It's an article of faith on the right that abortion is dangerous — AUL claims that it causes mental health problems, fertility problems, and breast cancer — but those beliefs are based on wishful thinking, directly contradicting the actual evidence showing abortion is safe.
"The data are quite clear that childbirth is associated with a higher risk of death or serious complication compared to abortion," said Dr. Daniel Grossman, a physician at the University of California San Francisco, noted. "The U.S. Centers for Disease Control and Prevention do active surveillance of abortion deaths, so we would know if there were higher risks of death associated with the procedure."
Grossman also drew attention to the "Turnaway Study led by Diana Foster at UCSF," which shows that "women obtaining abortion are not at higher risk of negative mental health outcomes, compared to women with unwanted pregnancies who initially wanted an abortion" but were unable to get one.
More data will just prove even more resoundingly that abortion is safe, so it's puzzling that AUL and other anti-choice activists want to go down this road at all. So puzzling, in fact, that there's reason to worry that these efforts are not about tracking the safety data at all, but about finding some back-door method for right-wingers to access women's private medical data for nefarious purposes.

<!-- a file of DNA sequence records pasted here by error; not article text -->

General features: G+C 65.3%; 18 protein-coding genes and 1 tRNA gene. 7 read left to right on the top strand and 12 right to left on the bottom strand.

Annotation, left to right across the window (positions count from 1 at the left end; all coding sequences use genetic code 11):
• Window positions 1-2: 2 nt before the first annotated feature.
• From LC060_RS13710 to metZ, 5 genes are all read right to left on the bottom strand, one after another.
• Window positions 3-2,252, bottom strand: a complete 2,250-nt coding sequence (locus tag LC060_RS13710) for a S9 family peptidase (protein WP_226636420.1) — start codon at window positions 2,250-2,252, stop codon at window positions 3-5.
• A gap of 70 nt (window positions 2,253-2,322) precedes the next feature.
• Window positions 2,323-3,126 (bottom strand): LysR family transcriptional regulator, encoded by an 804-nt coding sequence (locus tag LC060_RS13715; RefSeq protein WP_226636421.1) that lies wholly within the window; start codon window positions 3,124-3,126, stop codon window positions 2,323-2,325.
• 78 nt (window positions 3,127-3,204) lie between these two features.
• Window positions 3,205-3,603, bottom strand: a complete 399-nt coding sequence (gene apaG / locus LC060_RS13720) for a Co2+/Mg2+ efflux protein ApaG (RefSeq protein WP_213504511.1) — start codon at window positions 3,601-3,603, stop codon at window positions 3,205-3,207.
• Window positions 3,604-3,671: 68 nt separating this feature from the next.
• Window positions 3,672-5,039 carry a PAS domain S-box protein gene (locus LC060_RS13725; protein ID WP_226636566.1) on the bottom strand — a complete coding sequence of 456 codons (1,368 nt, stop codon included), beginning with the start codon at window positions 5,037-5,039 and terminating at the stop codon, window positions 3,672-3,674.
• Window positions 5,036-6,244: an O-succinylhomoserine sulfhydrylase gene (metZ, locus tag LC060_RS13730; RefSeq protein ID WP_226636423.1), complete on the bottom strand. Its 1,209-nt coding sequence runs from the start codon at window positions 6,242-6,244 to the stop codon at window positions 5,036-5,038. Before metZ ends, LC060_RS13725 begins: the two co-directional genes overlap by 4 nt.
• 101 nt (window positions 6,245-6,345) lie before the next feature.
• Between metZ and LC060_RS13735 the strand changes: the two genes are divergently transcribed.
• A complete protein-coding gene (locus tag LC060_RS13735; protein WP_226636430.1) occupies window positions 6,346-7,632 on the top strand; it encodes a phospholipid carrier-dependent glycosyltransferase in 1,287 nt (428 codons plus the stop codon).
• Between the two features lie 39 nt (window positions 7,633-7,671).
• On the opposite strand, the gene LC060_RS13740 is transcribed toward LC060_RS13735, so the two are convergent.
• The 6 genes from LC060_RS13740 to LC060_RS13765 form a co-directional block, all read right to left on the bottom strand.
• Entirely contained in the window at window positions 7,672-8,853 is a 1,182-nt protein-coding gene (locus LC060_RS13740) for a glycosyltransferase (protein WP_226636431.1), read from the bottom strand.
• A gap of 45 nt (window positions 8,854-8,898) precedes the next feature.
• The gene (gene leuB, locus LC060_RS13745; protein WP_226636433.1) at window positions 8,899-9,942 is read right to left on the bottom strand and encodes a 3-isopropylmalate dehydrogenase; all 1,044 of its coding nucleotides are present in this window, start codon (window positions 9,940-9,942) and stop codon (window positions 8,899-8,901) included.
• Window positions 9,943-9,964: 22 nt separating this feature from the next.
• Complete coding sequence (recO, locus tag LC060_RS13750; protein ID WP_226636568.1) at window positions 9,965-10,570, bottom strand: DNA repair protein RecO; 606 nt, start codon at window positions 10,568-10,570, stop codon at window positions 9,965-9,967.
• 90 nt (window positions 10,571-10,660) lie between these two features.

This fear is, sadly, based on experience. Earlier this year, under the guise of fact-finding about abortion safety, Missouri Republicans tried to get their hands on a list of names of women in the state who had abortions.
There's a lengthy history of right-wingers using government subpoena powers to leak this kind of delicate information to anti-choice activists. Bill O'Reilly, for instance, oh-so-mysteriously got ahold of private medical files for patients of Dr. George Tiller, after an anti-choice prosecutor in Kansas subpoenaed those records. In the past year, Rep. Marsha Blackburn (R-Tennessee) keeps "accidentally" leaking names and identifying details of doctors and researchers, acquired by subpoena, to anti-choice fanatics.
Considering the lengthy history of anti-choice violence against medical providers, this kind of behavior is deeply worrisome.
But it also shows the depths of desperation of the anti-choice movement. More data collection will just prove how safe abortion is, and funerals for embryos just remind everyone what kind of sick fantasy lives anti-choice activists have. The alternative of just letting women have sex lives without punishment or harassment is, apparently, more than they can bear. So the attempts to inject some degree of fear or shame into the lives of women who abort (or even just miscarry) get more baroque every round.